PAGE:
Hannah Keen’s Cookbook

0 Comments | October 16, 2014

Hannah Title: Hannah Keen’s Cookbook
Dates: 1870s
Cookbook images: view
Historical Context:

Although unable to definitively identify this Hannah M. Keen to the Hannah M. Keen of the recipe book, several primary documents and Federal records depict the life of a woman from the same time period, town, and area as described by Rare Book & Manuscript Library of University of Pennsylvania. Hannah M. Keen was born around 1818 in Pennsylvania. The Federal Census and Voting records of Pennsylvania in 1870 states she lived in Ward 27, District 90, which correlates to the address from the recipe book, 3312 Race Street. According to current maps of this address, the location is now part of a small courtyard within Drexel University.

Other househoRecipe Page from Keenld residents include J S Keen, Lucy Keen (presumably Mary Keen’s sister-in-law, who is also credited for some of the content in the cookbook), Carrie Keen, Mary McCarthy, Mary Corle, and Charles Wood. On pages 6 and 7 of her cookbook, there appears to be pencil markings and scribbles like that of a child, and since Carrie Keen was 11 in 1870, it is possible these are from her. With the Keen household having so many residents, the woman of the house keeping a collection of recipes does not seem farfetched. She would need to cook meals frequently and in abundance, which explains the large quantities of ingredients in the recipes, as well as have collaborations from other friends and relatives. The fact that there was frequent collaboration and a multitude of recipes reflect that cooking was a social practice for Ms. Keen, not just a necessity, because it was an activity she truly enjoyed.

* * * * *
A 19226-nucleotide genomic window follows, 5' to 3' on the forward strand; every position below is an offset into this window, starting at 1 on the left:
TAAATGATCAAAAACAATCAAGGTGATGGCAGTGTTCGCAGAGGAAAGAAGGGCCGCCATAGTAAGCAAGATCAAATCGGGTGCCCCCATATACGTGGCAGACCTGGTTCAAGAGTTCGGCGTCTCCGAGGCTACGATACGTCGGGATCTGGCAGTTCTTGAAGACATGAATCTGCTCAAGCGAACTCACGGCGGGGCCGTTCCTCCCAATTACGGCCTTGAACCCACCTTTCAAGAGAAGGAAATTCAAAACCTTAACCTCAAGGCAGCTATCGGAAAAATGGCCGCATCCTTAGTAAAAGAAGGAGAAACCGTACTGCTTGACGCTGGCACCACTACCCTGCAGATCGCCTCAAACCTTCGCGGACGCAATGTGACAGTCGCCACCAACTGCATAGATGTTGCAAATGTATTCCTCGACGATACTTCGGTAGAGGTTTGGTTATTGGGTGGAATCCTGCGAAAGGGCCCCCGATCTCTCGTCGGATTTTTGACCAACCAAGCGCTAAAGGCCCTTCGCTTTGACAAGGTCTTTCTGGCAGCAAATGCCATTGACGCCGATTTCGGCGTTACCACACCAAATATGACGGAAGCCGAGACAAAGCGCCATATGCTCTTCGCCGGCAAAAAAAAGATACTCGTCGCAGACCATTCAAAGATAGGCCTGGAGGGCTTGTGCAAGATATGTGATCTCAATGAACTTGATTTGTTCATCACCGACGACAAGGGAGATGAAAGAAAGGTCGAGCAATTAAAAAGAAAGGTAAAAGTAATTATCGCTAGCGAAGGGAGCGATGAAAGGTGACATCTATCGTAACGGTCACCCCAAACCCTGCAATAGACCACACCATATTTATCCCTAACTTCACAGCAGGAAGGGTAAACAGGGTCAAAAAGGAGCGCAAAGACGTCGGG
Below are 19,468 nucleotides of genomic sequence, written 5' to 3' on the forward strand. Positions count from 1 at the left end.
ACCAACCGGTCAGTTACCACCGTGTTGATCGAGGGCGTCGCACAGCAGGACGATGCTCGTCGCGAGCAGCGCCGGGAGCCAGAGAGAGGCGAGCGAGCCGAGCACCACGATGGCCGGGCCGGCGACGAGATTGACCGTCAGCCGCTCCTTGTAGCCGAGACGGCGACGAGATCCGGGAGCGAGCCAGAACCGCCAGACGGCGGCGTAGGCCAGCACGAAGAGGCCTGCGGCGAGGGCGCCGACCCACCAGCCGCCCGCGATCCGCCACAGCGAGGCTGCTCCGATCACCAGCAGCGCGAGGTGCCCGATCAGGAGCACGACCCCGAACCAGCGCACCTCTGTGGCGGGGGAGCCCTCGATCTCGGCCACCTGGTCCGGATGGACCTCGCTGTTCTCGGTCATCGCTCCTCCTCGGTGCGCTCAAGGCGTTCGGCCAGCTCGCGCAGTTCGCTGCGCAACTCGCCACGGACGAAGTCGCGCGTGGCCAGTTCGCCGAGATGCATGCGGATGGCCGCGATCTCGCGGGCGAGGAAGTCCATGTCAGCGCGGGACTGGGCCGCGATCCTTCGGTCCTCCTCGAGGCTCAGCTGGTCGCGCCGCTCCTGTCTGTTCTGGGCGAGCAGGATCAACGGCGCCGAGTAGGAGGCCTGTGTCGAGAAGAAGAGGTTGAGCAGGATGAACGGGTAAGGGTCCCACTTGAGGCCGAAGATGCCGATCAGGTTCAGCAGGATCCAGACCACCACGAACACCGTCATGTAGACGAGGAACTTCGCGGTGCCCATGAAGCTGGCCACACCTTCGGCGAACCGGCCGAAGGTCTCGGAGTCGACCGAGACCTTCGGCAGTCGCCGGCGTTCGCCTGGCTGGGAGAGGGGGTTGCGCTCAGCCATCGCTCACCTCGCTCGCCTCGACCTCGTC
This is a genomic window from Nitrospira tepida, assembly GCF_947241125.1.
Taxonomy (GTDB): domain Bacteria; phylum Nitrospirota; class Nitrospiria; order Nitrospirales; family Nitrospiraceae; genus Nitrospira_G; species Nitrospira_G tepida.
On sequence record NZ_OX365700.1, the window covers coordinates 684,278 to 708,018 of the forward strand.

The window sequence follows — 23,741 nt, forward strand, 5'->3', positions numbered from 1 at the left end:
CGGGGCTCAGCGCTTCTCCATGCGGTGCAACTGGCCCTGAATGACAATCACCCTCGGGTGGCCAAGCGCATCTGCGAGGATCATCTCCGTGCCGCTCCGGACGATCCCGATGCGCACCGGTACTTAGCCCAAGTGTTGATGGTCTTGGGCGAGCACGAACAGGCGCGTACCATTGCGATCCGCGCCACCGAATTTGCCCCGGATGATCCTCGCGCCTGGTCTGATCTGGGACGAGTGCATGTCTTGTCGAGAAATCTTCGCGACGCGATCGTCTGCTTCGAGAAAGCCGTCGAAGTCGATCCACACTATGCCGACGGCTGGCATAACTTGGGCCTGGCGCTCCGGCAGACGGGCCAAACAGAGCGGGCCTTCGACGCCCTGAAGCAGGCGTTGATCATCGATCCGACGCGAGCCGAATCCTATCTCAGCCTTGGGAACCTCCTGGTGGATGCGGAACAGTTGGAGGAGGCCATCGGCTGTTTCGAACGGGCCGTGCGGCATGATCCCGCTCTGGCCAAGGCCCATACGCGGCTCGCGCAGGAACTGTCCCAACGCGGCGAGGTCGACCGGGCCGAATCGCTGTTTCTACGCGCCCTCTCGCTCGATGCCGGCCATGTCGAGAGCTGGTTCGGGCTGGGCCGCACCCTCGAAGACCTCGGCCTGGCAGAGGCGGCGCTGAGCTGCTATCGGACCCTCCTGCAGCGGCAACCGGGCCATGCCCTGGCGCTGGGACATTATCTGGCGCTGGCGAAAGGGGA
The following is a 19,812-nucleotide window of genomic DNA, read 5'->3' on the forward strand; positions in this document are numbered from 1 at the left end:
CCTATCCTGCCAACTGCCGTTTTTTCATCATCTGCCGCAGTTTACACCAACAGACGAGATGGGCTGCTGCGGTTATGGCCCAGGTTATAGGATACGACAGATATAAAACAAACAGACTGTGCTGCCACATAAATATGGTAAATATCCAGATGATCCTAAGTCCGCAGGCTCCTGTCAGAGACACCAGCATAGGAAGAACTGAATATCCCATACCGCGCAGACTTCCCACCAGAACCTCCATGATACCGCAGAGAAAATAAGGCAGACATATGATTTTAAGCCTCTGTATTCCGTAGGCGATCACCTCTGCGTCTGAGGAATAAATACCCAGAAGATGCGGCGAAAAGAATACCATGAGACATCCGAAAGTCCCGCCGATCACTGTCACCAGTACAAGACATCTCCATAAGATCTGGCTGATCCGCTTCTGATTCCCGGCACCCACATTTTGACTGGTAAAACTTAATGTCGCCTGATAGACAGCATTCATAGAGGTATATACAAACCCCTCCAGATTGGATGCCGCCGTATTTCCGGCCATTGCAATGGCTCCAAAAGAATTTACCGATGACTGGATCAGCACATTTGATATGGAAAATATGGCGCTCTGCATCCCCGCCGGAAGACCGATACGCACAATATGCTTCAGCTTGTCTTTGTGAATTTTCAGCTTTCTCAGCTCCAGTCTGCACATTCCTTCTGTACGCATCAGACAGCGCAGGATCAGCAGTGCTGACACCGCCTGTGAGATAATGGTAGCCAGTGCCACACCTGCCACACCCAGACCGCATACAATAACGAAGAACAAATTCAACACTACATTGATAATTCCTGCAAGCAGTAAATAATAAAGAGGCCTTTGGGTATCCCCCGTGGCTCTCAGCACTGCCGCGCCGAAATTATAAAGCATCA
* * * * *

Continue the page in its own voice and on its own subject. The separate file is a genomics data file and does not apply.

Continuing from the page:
Hannah Keen was also an active member of society, participating in philanthropic organizations and events. Keen was documented as a member of Sisters of Charity group in Philadelphia. As such, she, with other members, signed a petition, published in the Philadelphia Evening Telegraph on July 16,1869, for female prisoners in Philadelphia to be guarded and inspected by fellow females. Her actions within this committee portray her community involvement as well as her interests in civil liberties and social issues of the time.

Ironically, Hannah M. Keen died of starvation. According to The Star a Pennsylvania newspaper she was in a poor physical condition and was not able to leave her home and get food. Her only companion at the time was her brother, who was also sick and mentally unstable so he unable to care for her. While it is truly heartbreaking that such a connoisseur would die of starvation, she is remembered today through the existence of her remarkable cookbook. Hannah M. Keen is a perfect example the importance of historical documents because they can reveal things about our amazing predecessors.


Recipes in Hannah Keen’s Cookbook

Cup Cake
Ribbon Cake

 

 

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